NGHS argues that plaintiffs' claims against it under § 502(a)(1)(B) should be dismissed because NGHS is not a proper defendant for suits brought under this provision. The proper defendant in an action under § 502(a)(1)(B) “is the party that controls administration of the plan.” LifeCare Mgmt. Servs. LLC v. Ins. Mgmt. Adm'rs Inc., 703 F.3d 835, 845 (5th Cir. 2013) (internal quotation marks omitted). Under this rule, “if an entity or person other than the named plan administrator takes on responsibilities of the administrator, that entity may also be liable for benefits.” Id. (internal quotation marks omitted); see also Musmeci v. Schwegmann Giant Super Mkts., Inc., 332 F.3d 339, 350 (5th Cir. 2003) (action under § 502(a)(1)(B) could proceed against plaintiff's employer when the insurance plan had “no meaningful existence separate” from the employer, and because it was defendant's decision to deny plaintiff's benefits claim).

         Here, NGHS did not control the administration of the plan. The policy provided that Reliance, as the policy's “claims review fiduciary, ” had the “discretionary authority to interpret the [policy] . . . and to determine eligibility for benefits.”[33] Reliance's decisions were to be considered “complete, final and binding on all parties.”[34] Plaintiffs allege in their complaints that Reliance, not NGHS, denied both Sophia Guidry's initial claim and her appeal of that decision.[35] Plaintiffs have not alleged that NGHS was ever involved in deciding whether to grant or deny claims, and no provision of the policy indicates that NGHS had the right to make those decisions. NGHS therefore falls far short of being a party with actual control over the administration of the policy. See Armando v. AT&T Mobility, 487 Fed.Appx. 877, 879 (5th Cir. 2012) (evidence that plaintiff's employer “at times” made informal requests to insurer to “reconsider its benefits determinations” did not amount to sufficient control over those determinations to permit denial-of-benefits claim against employer). Thus, plaintiffs' claim against NGHS under § 502(a)(1)(B) must be dismissed.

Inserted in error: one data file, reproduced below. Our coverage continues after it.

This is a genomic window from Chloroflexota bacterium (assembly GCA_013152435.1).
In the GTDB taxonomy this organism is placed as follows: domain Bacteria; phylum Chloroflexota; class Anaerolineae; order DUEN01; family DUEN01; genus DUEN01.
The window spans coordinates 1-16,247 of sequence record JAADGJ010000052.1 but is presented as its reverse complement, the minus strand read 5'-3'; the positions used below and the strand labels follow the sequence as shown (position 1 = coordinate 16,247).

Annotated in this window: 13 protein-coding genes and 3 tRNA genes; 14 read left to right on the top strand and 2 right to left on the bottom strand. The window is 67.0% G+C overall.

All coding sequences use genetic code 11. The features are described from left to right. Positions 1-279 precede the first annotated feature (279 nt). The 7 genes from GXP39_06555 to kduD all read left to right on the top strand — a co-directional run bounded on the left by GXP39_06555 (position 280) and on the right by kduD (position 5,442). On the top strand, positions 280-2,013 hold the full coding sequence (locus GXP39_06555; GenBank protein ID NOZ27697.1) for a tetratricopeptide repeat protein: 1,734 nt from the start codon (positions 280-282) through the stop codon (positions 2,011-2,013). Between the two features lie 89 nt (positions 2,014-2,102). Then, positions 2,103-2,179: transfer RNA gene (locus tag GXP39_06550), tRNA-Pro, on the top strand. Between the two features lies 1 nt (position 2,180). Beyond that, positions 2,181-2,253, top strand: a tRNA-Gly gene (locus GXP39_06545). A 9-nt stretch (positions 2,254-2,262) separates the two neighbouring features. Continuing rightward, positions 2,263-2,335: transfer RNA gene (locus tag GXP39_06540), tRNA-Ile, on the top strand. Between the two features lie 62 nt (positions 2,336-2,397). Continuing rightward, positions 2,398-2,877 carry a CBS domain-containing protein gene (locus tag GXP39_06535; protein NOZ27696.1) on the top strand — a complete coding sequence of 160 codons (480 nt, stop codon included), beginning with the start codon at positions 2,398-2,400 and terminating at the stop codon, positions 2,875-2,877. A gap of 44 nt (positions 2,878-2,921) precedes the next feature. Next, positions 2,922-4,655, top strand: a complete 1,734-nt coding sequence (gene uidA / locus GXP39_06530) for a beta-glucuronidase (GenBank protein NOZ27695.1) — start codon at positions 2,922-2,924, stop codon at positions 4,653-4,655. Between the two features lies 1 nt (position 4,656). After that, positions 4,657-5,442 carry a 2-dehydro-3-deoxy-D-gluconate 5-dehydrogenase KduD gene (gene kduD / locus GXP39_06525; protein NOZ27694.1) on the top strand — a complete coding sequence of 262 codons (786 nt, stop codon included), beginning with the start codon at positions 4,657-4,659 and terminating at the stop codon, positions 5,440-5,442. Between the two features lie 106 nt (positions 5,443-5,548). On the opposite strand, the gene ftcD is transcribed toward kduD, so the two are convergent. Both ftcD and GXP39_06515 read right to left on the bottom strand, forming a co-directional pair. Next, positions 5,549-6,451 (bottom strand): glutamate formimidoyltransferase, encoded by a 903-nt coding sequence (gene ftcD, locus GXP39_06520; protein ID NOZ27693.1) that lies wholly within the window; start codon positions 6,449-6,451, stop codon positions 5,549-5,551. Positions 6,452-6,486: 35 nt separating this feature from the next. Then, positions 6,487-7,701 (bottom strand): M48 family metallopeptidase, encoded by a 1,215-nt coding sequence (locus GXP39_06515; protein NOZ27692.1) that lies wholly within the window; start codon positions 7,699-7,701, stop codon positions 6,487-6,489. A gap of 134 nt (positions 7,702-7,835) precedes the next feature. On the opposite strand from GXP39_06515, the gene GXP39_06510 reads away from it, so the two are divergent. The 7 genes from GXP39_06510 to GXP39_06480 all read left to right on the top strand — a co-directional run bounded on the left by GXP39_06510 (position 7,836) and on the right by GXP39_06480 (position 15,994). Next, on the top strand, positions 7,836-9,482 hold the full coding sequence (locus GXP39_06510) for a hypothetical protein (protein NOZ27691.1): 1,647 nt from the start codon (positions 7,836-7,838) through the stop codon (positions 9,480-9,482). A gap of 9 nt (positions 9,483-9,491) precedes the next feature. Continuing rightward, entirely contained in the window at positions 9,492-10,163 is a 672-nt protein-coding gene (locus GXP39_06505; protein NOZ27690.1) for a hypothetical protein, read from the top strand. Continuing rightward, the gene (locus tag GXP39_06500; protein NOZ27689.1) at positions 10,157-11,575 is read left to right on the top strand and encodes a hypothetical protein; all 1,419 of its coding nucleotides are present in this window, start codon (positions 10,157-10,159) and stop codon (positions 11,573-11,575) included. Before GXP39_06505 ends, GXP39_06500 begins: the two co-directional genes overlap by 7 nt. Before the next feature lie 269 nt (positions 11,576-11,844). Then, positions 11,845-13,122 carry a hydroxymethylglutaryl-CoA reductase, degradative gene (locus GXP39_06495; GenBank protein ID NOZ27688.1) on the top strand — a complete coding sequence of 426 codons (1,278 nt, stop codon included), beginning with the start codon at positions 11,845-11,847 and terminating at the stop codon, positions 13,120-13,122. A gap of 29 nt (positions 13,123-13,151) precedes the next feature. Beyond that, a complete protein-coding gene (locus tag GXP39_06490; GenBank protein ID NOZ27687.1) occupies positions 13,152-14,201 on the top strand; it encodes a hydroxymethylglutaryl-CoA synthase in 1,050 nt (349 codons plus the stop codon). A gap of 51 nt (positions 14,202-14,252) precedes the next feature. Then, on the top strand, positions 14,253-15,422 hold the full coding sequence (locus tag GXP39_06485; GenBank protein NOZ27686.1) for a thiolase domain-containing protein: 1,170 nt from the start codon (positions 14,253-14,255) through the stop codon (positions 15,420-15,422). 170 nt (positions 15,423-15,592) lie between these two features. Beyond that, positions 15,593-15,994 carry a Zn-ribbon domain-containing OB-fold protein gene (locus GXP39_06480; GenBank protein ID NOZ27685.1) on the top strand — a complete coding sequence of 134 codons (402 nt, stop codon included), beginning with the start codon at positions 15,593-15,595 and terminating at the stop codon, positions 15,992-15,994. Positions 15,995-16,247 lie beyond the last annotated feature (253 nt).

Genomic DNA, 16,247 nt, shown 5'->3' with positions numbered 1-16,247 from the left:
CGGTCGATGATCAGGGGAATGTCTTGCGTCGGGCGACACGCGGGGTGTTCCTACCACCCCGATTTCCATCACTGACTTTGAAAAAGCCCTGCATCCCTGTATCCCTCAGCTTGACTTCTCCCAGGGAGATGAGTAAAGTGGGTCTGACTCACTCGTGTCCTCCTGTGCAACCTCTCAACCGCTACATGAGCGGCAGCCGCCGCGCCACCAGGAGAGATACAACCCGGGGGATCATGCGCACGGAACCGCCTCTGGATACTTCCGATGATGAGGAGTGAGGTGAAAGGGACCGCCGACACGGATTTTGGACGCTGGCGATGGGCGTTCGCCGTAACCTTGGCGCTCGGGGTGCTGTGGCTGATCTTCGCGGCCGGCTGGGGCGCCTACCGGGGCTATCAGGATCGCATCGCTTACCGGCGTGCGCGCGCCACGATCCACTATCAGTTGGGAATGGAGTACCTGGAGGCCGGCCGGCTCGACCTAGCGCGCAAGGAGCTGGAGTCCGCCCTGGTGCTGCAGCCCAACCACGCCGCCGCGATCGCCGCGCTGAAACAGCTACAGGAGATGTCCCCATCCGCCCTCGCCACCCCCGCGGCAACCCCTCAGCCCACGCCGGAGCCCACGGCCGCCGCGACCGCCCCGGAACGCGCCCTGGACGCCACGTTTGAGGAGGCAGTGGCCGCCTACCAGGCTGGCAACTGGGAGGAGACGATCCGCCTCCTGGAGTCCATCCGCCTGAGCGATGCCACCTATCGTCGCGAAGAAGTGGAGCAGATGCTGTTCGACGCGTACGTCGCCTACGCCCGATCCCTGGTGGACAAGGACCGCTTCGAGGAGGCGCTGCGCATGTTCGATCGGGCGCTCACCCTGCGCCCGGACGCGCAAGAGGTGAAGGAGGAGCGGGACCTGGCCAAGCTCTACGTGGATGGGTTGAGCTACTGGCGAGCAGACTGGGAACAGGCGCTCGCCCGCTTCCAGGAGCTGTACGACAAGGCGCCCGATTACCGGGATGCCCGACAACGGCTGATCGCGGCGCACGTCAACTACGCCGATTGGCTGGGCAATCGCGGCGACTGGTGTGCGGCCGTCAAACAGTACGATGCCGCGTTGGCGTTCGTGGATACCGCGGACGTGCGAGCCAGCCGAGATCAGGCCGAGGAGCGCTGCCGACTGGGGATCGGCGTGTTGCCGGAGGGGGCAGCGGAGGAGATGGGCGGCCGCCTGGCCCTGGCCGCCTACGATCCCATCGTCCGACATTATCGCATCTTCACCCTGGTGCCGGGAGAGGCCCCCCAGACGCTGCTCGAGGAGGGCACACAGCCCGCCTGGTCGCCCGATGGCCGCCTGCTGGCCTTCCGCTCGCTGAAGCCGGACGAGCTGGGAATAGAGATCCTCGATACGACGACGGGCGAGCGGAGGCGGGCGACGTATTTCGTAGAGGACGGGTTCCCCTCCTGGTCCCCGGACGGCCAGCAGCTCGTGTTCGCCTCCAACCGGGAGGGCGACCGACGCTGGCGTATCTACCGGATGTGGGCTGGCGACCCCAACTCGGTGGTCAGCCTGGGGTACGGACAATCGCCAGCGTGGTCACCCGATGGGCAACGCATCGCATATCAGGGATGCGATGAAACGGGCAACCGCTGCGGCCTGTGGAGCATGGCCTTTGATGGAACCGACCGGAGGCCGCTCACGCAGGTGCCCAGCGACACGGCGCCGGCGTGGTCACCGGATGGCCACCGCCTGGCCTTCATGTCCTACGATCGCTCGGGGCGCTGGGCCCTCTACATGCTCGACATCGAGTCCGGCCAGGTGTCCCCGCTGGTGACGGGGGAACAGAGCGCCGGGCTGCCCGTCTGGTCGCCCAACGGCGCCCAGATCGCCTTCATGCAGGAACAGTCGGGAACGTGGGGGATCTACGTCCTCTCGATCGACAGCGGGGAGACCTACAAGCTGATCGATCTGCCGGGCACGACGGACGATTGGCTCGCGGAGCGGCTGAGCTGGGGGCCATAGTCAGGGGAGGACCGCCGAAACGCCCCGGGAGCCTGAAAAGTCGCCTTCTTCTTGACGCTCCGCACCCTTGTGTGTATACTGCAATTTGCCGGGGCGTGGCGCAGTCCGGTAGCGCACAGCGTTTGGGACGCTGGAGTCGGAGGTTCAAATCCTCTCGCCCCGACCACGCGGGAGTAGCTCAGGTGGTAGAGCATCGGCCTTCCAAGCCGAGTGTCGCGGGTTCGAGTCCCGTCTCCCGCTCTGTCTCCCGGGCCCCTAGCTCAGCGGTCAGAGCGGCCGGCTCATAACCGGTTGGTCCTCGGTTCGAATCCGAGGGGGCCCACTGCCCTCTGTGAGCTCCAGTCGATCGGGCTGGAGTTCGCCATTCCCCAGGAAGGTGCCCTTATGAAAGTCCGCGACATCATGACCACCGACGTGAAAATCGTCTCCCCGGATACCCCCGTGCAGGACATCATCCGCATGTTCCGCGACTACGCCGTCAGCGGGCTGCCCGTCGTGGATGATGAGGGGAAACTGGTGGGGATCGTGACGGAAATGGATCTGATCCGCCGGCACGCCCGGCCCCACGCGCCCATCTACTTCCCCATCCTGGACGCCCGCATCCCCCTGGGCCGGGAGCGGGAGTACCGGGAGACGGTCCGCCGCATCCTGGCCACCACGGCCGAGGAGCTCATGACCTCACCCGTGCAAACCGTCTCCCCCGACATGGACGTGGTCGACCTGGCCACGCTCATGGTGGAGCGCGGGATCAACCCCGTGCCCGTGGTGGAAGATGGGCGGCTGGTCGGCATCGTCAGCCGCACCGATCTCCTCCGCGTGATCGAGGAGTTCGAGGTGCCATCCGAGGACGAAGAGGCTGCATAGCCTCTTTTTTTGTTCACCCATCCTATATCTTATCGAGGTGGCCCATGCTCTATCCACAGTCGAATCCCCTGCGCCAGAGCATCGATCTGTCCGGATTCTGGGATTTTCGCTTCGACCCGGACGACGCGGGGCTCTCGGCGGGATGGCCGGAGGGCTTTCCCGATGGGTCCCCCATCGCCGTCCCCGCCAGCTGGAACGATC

Next, Peifer and James Guidry, Jr. cannot assert claims under § 502(a)(1)(B), because plaintiffs have failed to allege that either of them was a policy beneficiary or plan participant. See Electrostim Med. Servs, Inc. v. Health Care Serv. Corp., 614 Fed.Appx. 731, 742 (5th Cir. 2015) (affirming district court's dismissal of a claim under § 502(a)(1)(B) when the plaintiff provided no factual support that it was a plan participant or beneficiary). The few allegations in plaintiffs' complaints referring to Peifer and James Guidry, Jr. in fact support a conclusion that they were not beneficiaries or participants. Plaintiffs specifically allege that an employee of NGHS informed Sophia Guidry that she was the only beneficiary under the policy.[36]Plaintiffs do not include any allegations disputing the employee's statement.

         But plaintiffs do sufficiently allege that Sophia Guidry is entitled to relief from Reliance under § 502(a)(1)(B). Plaintiffs allege that she was a beneficiary under her mother's life insurance policy, and that Reliance failed to pay her the benefits due under the policy.[37] These allegations are sufficient to state a claim under § 502(a)(1)(B). See Aetna Health Inc. v. Davila, 542 U.S. 200, 210 (2004) (noting that § 502(a)(1)(B) “is relatively straightforward, ” and that “[i]f a plan participant or beneficiary believes that benefits promised under the terms of the plan are not provided, he can bring suit seeking provision of those benefits”).

         Reliance argues that plaintiffs' claim under this provision should nonetheless be dismissed entirely because Sophia Guidry's initial benefits application was untimely according to ...